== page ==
is a musical universe unto himself. Has been for well over 35 years. And it's not just his stick-to-it-ive-ness that continues to make his music so damn engaging, a contrariness redefined. Consider these two recent releases as prime examples. The composer/bandleader/keyboardist (who turns 60 in 2015) has a musical history that just might grab you by the throat, if not coax you into some kind of mesmerizing trance. 55: Music And Dance In Concrete
and At The Reception
could not be more different. And yet they spring from the same musical mind. One is somewhere in Eno-land with serious dashes of ultramodern classicism, a music untethered and full of atmospheric ambient un-regularities when it's not just plain jarring. The other's a more conventional but still totally idiosyncratic kind of Count Basie meets Charles Mingus meets Gerry Mulligan's Concert Jazz Band meets someone in musical theater by way of ... Wayne Horvitz. (His name alone bespeaks otherness.) And then there's Butch Morris
, to whose memory At The Reception
is dedicated to. I admit it: I can't keep up ... reading his current bio, I realize I know even less about Wayne in 2014 than I thought.
We begin with the basics, as in Basie. But not really. Having cast his net far and wide as a former New York City downtowner/native back in the day (think Bill Frisell, John Zorn, Elliot Sharp, et al.) and a recipient of commissions for theater and dance as well as music in and of itself, Horvitz has been back in Seattle since the mid-'90s, forming bands and making more music than, as they say, you can shake a stick at. The guy refuses to be bottled. And with At The Reception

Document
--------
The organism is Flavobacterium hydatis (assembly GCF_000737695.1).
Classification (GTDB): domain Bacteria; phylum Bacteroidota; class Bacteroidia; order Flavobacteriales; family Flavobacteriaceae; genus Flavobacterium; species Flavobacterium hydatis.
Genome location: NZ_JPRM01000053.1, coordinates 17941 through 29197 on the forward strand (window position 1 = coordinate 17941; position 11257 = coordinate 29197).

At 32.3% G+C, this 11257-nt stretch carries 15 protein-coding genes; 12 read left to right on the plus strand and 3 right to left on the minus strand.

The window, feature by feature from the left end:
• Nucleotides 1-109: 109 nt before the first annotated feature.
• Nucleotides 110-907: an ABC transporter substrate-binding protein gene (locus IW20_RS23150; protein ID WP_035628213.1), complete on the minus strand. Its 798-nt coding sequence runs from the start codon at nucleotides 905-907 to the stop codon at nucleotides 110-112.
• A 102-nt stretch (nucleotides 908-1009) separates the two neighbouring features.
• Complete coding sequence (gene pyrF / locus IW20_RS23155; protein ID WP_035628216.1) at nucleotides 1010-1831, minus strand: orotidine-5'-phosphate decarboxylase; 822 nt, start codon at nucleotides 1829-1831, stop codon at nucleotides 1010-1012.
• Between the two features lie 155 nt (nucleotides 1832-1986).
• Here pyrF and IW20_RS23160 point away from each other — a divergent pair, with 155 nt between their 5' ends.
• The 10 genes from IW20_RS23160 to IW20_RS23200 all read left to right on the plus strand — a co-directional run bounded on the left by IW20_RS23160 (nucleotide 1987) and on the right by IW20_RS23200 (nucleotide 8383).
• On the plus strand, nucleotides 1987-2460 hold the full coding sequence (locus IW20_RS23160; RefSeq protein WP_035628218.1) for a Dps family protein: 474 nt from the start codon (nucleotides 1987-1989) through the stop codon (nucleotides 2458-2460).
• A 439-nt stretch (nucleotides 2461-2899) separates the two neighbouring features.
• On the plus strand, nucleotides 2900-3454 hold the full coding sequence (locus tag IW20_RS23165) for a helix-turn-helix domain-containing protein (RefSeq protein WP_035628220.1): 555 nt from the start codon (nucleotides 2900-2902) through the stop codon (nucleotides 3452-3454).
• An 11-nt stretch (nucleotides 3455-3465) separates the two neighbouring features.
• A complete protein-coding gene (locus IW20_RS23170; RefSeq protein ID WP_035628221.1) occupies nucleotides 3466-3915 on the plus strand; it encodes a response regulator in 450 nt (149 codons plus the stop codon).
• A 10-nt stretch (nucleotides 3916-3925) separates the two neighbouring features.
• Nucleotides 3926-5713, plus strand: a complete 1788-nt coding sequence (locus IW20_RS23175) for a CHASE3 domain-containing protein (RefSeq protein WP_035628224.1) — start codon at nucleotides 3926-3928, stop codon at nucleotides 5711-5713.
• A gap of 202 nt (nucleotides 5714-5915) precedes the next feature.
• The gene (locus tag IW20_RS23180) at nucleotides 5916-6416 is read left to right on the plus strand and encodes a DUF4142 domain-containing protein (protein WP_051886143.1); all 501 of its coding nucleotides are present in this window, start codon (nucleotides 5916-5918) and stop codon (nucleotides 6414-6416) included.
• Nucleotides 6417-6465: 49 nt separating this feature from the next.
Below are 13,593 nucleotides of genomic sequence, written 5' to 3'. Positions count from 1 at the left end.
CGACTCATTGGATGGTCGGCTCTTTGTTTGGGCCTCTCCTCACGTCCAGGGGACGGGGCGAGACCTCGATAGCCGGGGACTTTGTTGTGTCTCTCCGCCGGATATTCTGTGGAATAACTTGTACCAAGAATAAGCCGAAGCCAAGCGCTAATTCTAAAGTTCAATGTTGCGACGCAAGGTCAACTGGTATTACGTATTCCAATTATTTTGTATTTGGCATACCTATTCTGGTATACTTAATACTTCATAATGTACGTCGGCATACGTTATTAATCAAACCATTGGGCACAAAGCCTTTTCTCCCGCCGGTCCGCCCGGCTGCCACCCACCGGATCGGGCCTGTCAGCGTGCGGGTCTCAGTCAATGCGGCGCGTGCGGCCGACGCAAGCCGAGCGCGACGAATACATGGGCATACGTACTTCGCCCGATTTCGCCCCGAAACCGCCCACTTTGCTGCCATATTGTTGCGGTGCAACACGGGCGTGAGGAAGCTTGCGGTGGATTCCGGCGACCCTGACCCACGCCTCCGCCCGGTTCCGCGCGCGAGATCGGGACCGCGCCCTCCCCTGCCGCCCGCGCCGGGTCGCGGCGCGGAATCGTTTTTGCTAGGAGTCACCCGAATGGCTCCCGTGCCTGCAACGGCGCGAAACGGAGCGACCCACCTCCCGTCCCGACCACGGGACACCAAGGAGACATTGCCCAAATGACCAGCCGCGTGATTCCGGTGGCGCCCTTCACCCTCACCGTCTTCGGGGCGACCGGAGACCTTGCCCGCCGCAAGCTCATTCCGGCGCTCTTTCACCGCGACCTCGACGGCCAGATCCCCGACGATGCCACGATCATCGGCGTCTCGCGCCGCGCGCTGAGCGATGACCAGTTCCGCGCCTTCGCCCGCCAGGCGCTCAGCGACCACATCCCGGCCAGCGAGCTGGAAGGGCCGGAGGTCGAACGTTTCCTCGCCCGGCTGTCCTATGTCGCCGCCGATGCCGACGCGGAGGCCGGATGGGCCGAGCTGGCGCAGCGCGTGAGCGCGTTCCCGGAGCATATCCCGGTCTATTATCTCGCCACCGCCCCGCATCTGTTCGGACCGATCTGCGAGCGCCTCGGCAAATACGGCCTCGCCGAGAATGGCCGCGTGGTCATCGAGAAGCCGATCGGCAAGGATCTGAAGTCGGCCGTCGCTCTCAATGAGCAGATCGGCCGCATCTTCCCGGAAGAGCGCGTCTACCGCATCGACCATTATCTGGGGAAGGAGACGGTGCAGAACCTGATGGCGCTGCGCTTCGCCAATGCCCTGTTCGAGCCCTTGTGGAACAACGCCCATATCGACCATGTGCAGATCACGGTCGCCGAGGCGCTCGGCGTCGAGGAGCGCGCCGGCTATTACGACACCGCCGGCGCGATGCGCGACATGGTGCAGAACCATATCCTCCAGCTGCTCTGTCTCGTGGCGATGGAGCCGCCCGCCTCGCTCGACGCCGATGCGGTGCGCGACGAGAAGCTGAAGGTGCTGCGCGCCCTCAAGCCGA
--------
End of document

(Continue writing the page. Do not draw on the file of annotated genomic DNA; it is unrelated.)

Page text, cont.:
, we get a kind of big band version of the musical mind of Wayne Horvitz usually displayed elsewhere, through his crossover efforts as well as, again, some kind of theater. The Royal Room Collective Music Ensemble springs from the Royal Room, a club in Seattle that Horvitz, since 2011, co-owns and from where he curates.
But let's jump ahead before we return. 55: Music And Dance In Concrete
(Other Room Music), like much of Horvitz's oeuvre, can suggest music in search of a visual. But that's part of the appeal: his music can create images that you alone can unpack, and in all kinds of artistic ways. In this case, it's a classical game of tennis or chess, where a certain call-and- response, sonic dashes intermixed with lingering moods, the dance, are implied if not stated outright. Mooring somewhere near the musical mindset of the also recent Wish The Children Would Come On Home: The Music Of Wayne Horvitz
(Songlines) by the youngish Horvitz-spired brass quartet The Westerlies
. Released as a vinyl LP as well as digital download (with twice as much music at 68 minutes), 55
ruminates and states, using electronics, real strings and horns, a voice, and improvisations creatively inserted with musical forms that write past conventional norms of music making. Created in collaboration with choreographer/dancer Yukio Suzuki, video artist Yohei Saito and Tucker Martine (longtime producer/engineer with Horvitz), this off-kilter chamber music stands on its own as a studio-remixed creation but, obviously, was created to go with visuals. The titles are mere references points (see below) in a work that has no forward motion let alone pulse. At times haunting, hallucinogenic, other sections sound like traffic in the middle of rush hour, parts are sweet and melodic. The tentet of instrumentalists is complemented by the extra hands on deck to make for a fun, moody and clearly unconventional romp through and out of the swamp.
That same coherence is also on display with At The Reception
. Only in this case, the methods seem a little more familiar, the attitude and approach, unlike 55